Mr.’s neo-pop aesthetics style spans across his paintings, sculptures, installations and videos. Associated with the Superflat movement, he uses Manga and Anime to portray his own personal fantasies. While he consistently draws his themes and motifs from the otaku subculture of fandom, he is more specifically a self-described otaku artist. His cartoonish visions are essentially inhabited by young characters, which are meant to evoke feelings of MOE (a Japanese notion relating to the adoration of fictional figures).
In a typical kawaii style, he sometimes blends childlike features (round faces, wide eyes, colourful hair) with innocent undertones. Contrasting with the bright cheerfulness of his all-powerful characters, a wider reflection upon solitude, social anxiety and fear further underlies his work. Namely, the chaotic environments, within which Mr. stages some of his exhibitions, echo both Japan’s traumatic loss during the Second World War and the Fukushima Daiichi nuclear disaster.
Represented by Perrotin, which showcased 40 of his artworks at the inaugural Art Moments in Jakarta. Artitute had the rare chance to interview Japanese artist, Mr. Born in 1969, the young-at-heart artist spoke to Artitute about his artistic practice, lessons he had learnt from his mentor, Takashi Murakami, and his thought about the popularity of Manga culture with the new Millennium’s generations in Japan.
Artitute: Thank you for giving Artitute a chance to interview you. First of all, why do you choose Manga characters for your artworks?
MR.: I was born in 1969, during the year when the first man landed on the moon (APOLLO 11) and anime were popular programs to watch on the television in Japan. Hence, as a child, I watched a lot of Television programmes and became inspired to draw the characters that I saw. I was also a big fan of Manga.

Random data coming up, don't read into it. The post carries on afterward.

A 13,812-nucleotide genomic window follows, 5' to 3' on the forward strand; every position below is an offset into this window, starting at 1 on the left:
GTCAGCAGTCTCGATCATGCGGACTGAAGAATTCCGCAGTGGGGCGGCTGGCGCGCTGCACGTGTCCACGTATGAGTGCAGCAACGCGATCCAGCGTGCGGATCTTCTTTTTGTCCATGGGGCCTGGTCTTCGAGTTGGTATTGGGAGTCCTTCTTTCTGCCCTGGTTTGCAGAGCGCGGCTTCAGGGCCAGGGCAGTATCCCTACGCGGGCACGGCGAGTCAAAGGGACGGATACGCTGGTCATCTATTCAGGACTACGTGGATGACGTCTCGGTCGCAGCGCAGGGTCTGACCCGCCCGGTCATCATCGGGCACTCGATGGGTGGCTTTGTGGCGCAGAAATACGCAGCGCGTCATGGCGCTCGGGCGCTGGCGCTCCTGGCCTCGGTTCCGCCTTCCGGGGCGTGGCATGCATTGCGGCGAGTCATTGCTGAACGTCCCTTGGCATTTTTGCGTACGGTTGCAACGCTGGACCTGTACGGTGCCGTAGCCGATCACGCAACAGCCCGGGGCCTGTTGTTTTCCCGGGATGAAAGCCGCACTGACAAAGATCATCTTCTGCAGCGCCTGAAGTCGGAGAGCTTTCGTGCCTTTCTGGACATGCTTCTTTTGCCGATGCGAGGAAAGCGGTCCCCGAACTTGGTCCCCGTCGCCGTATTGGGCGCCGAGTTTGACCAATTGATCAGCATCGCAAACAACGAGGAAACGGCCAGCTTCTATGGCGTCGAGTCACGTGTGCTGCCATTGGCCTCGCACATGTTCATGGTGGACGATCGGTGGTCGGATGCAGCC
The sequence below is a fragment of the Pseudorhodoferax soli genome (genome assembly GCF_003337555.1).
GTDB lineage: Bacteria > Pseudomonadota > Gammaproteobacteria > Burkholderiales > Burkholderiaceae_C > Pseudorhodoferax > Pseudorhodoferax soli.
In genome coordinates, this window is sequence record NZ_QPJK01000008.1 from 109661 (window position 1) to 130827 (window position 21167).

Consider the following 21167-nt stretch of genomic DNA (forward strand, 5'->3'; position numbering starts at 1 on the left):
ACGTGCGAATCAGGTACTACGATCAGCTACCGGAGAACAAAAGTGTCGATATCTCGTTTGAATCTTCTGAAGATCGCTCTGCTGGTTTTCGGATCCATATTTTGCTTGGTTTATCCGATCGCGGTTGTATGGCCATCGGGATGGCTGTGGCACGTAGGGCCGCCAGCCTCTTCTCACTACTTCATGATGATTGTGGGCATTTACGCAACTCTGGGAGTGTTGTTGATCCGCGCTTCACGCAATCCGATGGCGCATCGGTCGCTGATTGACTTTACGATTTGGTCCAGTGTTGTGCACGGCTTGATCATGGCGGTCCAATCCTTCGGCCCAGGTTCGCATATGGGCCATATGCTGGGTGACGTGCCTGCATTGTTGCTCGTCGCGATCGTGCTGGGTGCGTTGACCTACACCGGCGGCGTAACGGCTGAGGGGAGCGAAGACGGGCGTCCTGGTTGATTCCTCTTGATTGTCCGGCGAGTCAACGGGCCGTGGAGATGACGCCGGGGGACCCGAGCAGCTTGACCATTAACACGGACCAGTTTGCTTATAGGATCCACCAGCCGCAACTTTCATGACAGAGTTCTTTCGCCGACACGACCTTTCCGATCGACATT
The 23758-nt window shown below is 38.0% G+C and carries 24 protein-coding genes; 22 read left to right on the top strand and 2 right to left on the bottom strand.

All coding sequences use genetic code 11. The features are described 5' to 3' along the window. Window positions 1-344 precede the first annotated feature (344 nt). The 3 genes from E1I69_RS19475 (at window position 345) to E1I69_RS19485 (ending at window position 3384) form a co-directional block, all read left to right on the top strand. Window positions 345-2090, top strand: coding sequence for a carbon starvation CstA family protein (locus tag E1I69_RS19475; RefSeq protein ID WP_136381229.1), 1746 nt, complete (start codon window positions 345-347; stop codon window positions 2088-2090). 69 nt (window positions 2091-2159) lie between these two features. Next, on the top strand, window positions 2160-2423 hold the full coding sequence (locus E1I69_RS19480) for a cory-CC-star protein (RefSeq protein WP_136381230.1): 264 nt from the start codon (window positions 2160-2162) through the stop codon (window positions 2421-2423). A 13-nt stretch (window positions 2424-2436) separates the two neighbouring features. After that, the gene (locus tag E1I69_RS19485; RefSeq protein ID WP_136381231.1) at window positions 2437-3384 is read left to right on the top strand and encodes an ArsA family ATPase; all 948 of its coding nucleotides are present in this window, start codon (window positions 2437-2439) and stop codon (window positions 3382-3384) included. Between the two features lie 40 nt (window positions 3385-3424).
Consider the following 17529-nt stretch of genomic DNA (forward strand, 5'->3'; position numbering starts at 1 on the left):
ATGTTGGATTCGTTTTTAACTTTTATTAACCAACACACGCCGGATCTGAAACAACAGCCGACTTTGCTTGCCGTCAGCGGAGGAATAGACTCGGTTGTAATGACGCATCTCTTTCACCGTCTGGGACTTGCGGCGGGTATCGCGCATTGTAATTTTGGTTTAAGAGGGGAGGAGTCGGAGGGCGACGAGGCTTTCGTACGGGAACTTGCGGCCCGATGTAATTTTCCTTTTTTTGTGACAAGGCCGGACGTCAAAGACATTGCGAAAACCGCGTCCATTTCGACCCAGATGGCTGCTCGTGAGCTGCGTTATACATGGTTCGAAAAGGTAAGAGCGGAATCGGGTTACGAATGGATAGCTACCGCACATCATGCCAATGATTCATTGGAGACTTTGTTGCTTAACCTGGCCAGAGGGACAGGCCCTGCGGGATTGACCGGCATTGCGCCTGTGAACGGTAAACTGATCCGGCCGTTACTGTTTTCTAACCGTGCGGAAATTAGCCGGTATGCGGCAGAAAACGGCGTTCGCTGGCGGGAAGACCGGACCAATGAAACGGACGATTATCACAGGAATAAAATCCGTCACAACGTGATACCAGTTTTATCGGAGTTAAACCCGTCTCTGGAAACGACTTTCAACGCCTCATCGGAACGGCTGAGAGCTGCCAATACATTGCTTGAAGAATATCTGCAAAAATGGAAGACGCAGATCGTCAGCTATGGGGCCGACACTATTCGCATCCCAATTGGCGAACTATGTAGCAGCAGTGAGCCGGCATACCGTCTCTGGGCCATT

Artitute: The characters in your artworks are all female characters. Why do you only emphasize on them and is there a particular character in your artworks that is personal to you?
MR.: I was inspired by the heroic female anime characters, which appeared in the ‘90s. From the 1970s to 1980s, I noticed that there were mainly male heroic characters in anime. However, from the 1990s, Sailor Moon became one of the popular heroine anime characters. And 10 years later, another popular anime series called Pretty Cure dominated the anime industry in Japan. Hence, my artworks only feature female characters because I want to provide them with power in our society.
Artitute: Your last exhibition titled ‘”Melancholy Walk Around the Town” was exhibited at Perrotin Gallery in Paris. How did you come up with this title and what does it mean?
MR.: As someone who likes to stay home and doesn’t go out often, when I do go out, I only walk around my estate and chat with my neighbours and friends. Hence the title, ‘Mr.’s Melancholy Walk Around the Town’ was inspired by my walks around my neighbourhood.
Artitute: Could you tell us a bit about your artistic practice? And when an art gallery like Perrotin approaches you to be part of an international art fair, do you already have an idea of what you want to create for the show or do you work with the curators to create fresh works?
MR.: My process is very simple. I gather feedback from my collectors and visitors on what they think about my drawings and then work together with the curator to create new pieces that I hope my collectors will like.
Artitute: 40 artworks have been specially curated for the inaugural Art Moments Jakarta. What is your inspiration for this selection?
MR.: The selection shown at Art Moments are not specially selected for this exhibition. It is a compilation of my previous works, especially the sketches, which I have saved over the years. The mermaid artwork, which is the centrepiece within the sketches, was drawn by hand 12 years ago. It’s one of my original hand-drawn pieces.
Artitute: In this digital age, do you feel that the Manga/Anime culture has changed over the years in Japan and around the world? Will it still be popular with the new Millennium generation or will it slowly disappear with the older generation?
MR.: I think that it will still remain popular, and instead of disappearing or dying out, it will instead grow to be more popular as the number of anime increases. The number of fans has grown over the years especially at the anime fairs.
Artitute: You specialize in Superflat, an art movement founded by the artist Takashi Murakami, which is influenced by Manga and anime, and you are also known as his protégé. Do you feel pressured by this association and what are the most valuable lessons you have learnt from him for your practice?
MR.: I’m not pressured from being associated with Takashi Murakami. The most valuable lesson I have learnt from him was not just about the art, but also how to live my life as an artist and how to project manage my time and business.